The U.S. fired the first shot on Friday with tariffs on $34 billion worth of Chinese goods from 818 product categories. In response, China implemented retaliatory tariffs on some imports from the U.S., said its foreign ministry, according to a Reuters report.
Taiwan, South Korea and Southeast Asian countries such as Singapore and Malaysia are among the most export-dependent economies — which make them especially vulnerable when global trade is under threat.
"Given the trade open-ness and exposure to the supply chain, there will no respite whatsoever for Malaysia, Singapore, South Korea, and Taiwan in this tail risk scenario," said Taimur Baig, chief economist of Singapore's DBS Bank.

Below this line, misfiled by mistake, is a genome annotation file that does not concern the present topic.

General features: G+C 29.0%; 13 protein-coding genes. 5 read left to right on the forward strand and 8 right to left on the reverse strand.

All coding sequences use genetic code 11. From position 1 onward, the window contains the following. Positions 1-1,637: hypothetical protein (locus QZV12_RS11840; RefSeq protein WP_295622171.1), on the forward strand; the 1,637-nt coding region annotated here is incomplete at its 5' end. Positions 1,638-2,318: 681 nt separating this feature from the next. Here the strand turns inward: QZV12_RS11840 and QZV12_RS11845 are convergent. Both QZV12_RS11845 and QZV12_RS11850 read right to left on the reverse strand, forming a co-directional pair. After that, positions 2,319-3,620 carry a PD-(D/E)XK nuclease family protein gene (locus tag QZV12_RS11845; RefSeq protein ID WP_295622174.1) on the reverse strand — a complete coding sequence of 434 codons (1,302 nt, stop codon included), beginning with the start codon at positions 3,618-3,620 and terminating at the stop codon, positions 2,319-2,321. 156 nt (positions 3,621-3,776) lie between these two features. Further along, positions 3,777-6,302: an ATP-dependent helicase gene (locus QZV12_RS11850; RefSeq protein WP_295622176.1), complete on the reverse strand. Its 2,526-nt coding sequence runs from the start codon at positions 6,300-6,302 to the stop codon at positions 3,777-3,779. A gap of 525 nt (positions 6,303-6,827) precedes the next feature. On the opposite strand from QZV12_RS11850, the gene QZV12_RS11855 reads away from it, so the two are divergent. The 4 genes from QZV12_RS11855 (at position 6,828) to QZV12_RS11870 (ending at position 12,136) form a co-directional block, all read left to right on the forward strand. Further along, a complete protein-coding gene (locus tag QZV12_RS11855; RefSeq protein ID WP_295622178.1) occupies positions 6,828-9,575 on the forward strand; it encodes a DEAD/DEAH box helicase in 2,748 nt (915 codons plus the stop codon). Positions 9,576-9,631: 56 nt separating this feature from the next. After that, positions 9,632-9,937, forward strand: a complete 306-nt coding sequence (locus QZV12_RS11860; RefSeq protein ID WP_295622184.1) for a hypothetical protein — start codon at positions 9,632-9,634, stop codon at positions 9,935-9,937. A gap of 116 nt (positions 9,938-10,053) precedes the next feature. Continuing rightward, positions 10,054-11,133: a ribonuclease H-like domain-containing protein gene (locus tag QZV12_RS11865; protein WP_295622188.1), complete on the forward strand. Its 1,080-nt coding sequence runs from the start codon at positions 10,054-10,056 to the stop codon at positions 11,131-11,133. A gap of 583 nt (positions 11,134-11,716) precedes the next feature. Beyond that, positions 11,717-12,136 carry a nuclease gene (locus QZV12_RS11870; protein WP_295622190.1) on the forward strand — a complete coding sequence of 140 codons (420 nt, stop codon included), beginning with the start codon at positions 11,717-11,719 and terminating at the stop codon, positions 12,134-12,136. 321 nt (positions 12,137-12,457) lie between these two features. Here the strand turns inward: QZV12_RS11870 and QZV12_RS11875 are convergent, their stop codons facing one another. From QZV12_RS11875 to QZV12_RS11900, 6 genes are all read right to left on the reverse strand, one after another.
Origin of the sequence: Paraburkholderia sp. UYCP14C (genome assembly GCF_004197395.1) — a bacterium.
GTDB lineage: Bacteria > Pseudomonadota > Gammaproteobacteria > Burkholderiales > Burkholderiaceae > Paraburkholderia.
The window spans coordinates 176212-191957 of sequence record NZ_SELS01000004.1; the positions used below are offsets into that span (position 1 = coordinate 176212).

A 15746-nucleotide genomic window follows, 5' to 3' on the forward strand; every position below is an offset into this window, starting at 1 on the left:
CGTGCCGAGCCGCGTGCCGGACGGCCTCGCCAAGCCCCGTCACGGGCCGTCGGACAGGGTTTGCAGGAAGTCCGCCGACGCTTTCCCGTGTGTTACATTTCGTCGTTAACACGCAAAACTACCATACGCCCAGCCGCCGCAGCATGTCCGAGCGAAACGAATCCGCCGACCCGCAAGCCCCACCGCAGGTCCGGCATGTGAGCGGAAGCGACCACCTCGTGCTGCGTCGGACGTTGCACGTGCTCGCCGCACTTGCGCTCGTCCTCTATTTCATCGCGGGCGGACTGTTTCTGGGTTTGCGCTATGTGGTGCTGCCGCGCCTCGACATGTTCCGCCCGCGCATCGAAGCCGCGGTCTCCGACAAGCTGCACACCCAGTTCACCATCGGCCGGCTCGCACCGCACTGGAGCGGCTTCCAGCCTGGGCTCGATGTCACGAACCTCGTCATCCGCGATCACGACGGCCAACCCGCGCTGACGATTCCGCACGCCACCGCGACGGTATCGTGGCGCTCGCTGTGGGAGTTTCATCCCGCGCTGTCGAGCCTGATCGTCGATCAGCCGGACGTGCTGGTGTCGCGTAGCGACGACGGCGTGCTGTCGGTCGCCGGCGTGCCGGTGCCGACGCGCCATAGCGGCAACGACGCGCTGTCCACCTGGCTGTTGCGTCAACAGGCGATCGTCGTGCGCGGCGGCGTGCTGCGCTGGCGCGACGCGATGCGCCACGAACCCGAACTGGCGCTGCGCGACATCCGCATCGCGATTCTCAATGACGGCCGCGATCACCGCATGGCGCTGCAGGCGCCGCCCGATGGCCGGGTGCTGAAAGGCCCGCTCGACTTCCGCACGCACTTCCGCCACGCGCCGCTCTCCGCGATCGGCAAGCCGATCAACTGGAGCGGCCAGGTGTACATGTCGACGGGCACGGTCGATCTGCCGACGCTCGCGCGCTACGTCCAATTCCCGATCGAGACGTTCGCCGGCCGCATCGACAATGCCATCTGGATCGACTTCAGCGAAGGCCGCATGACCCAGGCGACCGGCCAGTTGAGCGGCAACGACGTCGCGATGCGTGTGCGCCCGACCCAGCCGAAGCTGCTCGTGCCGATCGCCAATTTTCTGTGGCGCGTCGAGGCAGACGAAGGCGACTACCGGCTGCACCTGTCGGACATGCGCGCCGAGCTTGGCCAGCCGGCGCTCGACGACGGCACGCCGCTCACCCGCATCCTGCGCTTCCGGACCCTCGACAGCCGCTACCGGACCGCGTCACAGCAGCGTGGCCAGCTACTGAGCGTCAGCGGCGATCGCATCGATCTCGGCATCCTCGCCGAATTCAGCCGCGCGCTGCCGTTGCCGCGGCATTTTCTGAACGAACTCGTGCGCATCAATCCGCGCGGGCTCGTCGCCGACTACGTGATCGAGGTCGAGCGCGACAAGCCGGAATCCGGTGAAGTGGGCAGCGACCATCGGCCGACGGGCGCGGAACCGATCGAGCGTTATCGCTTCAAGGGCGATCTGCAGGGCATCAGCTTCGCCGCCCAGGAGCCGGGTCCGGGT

He estimated that 0.8 percent could be shaved off Singapore's growth in an event of "an all-out trade war," defined as 15 percent to 25 percent tariffs on all products traded between the world's two largest economies. The Southeast Asian city-state is expected to grow 3 percent this year.
Taiwan and Malaysia could see their expected growth rates this year — of 2.8 percent and 5 percent, respectively — lowered by 0.6 percent, Baig added. South Korea, meanwhile, could lose 0.4 percent from its estimated 2.9 percent growth in 2017, according to the economist.
The two countries at the front and center of the escalating trade frictions, China and the U.S., could see a 0.25 percent downside to their growth prospects this year, Baig estimated.